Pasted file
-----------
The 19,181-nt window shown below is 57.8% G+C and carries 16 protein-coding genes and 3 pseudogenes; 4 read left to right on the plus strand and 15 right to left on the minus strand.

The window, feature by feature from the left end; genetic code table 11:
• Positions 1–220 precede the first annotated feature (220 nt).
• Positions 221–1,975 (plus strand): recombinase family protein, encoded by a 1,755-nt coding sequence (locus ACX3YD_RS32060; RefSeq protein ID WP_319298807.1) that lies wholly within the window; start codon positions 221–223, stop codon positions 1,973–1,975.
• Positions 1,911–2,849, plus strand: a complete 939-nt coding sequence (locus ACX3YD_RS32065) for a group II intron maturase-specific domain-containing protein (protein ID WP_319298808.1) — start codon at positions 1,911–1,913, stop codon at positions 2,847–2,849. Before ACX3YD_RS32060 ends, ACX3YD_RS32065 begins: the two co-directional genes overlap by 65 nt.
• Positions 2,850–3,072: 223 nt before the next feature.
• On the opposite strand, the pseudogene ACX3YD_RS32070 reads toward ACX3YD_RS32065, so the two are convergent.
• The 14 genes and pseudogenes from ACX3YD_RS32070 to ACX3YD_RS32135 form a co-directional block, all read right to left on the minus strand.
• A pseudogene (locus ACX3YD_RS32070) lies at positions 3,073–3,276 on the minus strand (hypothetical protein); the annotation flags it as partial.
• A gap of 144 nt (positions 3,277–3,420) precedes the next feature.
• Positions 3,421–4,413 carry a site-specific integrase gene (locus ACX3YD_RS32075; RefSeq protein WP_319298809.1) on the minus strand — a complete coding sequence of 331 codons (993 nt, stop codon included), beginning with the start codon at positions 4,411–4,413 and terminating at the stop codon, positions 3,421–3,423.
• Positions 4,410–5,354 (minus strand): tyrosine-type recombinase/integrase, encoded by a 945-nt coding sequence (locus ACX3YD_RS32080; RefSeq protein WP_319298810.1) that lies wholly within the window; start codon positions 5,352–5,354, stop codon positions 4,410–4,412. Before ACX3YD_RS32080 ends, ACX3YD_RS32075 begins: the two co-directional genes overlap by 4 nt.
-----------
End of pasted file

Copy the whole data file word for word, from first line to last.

The 19,181-nt window shown below is 57.8% G+C and carries 16 protein-coding genes and 3 pseudogenes; 4 read left to right on the plus strand and 15 right to left on the minus strand.

The window, feature by feature from the left end; genetic code table 11:
• Positions 1–220 precede the first annotated feature (220 nt).
• Positions 221–1,975 (plus strand): recombinase family protein, encoded by a 1,755-nt coding sequence (locus ACX3YD_RS32060; RefSeq protein ID WP_319298807.1) that lies wholly within the window; start codon positions 221–223, stop codon positions 1,973–1,975.
• Positions 1,911–2,849, plus strand: a complete 939-nt coding sequence (locus ACX3YD_RS32065) for a group II intron maturase-specific domain-containing protein (protein ID WP_319298808.1) — start codon at positions 1,911–1,913, stop codon at positions 2,847–2,849. Before ACX3YD_RS32060 ends, ACX3YD_RS32065 begins: the two co-directional genes overlap by 65 nt.
• Positions 2,850–3,072: 223 nt before the next feature.
• On the opposite strand, the pseudogene ACX3YD_RS32070 reads toward ACX3YD_RS32065, so the two are convergent.
• The 14 genes and pseudogenes from ACX3YD_RS32070 to ACX3YD_RS32135 form a co-directional block, all read right to left on the minus strand.
• A pseudogene (locus ACX3YD_RS32070) lies at positions 3,073–3,276 on the minus strand (hypothetical protein); the annotation flags it as partial.
• A gap of 144 nt (positions 3,277–3,420) precedes the next feature.
• Positions 3,421–4,413 carry a site-specific integrase gene (locus ACX3YD_RS32075; RefSeq protein WP_319298809.1) on the minus strand — a complete coding sequence of 331 codons (993 nt, stop codon included), beginning with the start codon at positions 4,411–4,413 and terminating at the stop codon, positions 3,421–3,423.
• Positions 4,410–5,354 (minus strand): tyrosine-type recombinase/integrase, encoded by a 945-nt coding sequence (locus ACX3YD_RS32080; RefSeq protein WP_319298810.1) that lies wholly within the window; start codon positions 5,352–5,354, stop codon positions 4,410–4,412. Before ACX3YD_RS32080 ends, ACX3YD_RS32075 begins: the two co-directional genes overlap by 4 nt.